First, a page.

T20 World Cup – New Zealand fall at final hurdle again as Australia upset odds in Dubai

Aaron Finch revelled in the “awesome” feeling of leading Australia to their first men’s T20 World Cup crown but confessed the outcome of the coin toss was a major factor throughout their campaign.

Australia's Glenn Maxwell, left, and Mitchell Marsh celebrate after winningTwenty20 World Cup final against New Zealand in Dubai Picture: AP/Aijaz Rahi

Finch called correctly for the sixth time in seven matches ahead of the final against New Zealand and, with teams batting second under lights winning every tournament game in Dubai, there was little doubting what he would do.

New Zealand amassed 172-4, largely thanks to Kane Williamson’s 85 off 48 balls, but twin fifties from David Warner and Mitchell Marsh helped Australia win by a thumping eight-wicket margin and with seven balls to spare.

Sign up to our daily newsletter

The i newsletter cut through the noise

While the commanding nature of their victory means the toss might have been irrelevant, Finch admitted it has had an impact throughout the last few weeks as sides fielding first have had the more favourable batting conditions.

New Zealand's captain Kane Williamson hits a four during the Twenty20 World Cup final against Australia in Dubai Picture: AP/Kamran Jebreili

“It did play a big factor, to be honest,” said Finch, whose side’s only defeat came after they lost the toss against England. “I don’t know how I did it, maybe it was just fate.

“I tried to play it down as much as I could because I thought at some point I’m going to lose a toss and we’ll have to bat first. But it did play a big part. The dew factor, the slower balls weren’t holding in the wicket as much.

“In T20 cricket, you need a bit of luck, don’t get me wrong. We won six out of seven tosses, which goes a long way. But we’ve played some really good cricket, putting teams on the back foot because we were aggressive.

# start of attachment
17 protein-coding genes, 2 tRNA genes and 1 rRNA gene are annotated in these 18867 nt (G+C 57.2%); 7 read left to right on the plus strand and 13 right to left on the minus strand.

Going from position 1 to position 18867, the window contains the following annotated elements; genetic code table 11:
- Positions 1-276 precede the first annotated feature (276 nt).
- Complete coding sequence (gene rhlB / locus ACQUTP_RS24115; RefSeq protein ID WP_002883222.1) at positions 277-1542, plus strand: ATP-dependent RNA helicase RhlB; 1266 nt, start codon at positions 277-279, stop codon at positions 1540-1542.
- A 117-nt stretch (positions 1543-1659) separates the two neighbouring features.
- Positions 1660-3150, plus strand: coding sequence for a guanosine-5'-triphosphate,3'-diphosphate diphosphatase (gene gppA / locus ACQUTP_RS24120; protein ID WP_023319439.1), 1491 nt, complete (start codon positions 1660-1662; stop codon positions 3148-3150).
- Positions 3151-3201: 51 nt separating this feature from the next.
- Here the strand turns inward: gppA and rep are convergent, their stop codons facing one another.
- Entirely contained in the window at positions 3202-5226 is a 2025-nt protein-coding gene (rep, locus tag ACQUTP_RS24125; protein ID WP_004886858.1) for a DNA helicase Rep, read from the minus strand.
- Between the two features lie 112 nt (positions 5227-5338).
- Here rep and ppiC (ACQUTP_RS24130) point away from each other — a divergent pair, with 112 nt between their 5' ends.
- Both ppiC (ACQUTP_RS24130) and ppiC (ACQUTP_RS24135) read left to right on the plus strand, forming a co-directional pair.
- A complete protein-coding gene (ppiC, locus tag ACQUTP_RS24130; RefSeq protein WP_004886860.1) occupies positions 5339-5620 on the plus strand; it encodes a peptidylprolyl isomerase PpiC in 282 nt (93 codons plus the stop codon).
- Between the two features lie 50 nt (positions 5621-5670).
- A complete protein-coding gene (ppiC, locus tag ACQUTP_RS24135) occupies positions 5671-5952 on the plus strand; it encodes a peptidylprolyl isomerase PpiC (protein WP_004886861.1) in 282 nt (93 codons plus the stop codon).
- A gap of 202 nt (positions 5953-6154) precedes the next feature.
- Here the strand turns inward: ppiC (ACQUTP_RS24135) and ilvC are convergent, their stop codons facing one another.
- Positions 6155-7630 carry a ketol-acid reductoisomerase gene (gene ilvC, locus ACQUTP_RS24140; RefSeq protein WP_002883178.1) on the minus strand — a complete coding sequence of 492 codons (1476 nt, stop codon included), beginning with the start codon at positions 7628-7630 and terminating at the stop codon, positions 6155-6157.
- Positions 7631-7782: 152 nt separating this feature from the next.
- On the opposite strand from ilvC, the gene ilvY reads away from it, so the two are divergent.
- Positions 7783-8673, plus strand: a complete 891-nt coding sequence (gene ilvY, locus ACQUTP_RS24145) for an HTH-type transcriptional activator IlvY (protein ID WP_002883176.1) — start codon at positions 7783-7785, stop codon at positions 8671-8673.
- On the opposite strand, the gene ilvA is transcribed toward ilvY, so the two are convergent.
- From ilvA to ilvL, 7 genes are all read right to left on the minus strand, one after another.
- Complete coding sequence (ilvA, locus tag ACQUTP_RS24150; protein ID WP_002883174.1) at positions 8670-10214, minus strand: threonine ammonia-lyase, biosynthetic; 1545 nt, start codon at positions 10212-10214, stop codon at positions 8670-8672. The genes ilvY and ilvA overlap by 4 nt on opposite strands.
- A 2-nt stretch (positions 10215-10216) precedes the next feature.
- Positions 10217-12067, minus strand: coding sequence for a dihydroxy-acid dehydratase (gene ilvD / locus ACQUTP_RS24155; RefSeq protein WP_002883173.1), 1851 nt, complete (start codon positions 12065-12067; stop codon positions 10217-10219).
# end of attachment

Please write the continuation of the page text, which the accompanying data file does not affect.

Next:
“There’s been so much talk about this being the one that’s been elusive to us. This team’s pretty special. The camaraderie, the way everyone really cares and looks after each other is pretty special. It’s awesome.”

Australia's captain Aaron Finch raises the trophy with his team-mates after winning the Twenty20 World Cup final against New Zealand in Dubai, Australia winning by 8 wickets. Picture: AP/Kamran Jebreili

New Zealand, beaten finalists in the 2015 and 2019 50-over World Cups, were at a disadvantage from the off after being put in.

If they were unfazed by losing the toss then it was not apparent as they crawled to their tournament-low 32-1 off the powerplay on a sluggish pitch, with Daryl Mitchell prodding and under-edging Josh Hazelwood’s leg-cutter through to Matthew Wade diving forward.

The first 28 balls in Williamson’s union with Martin Guptill were boundary-free and even though the New Zealand captain shook off the inertia by driving then pulling Marsh for successive fours there was still the sense the Black Caps needed something special in the second half of their innings after reaching 57-1 at halfway.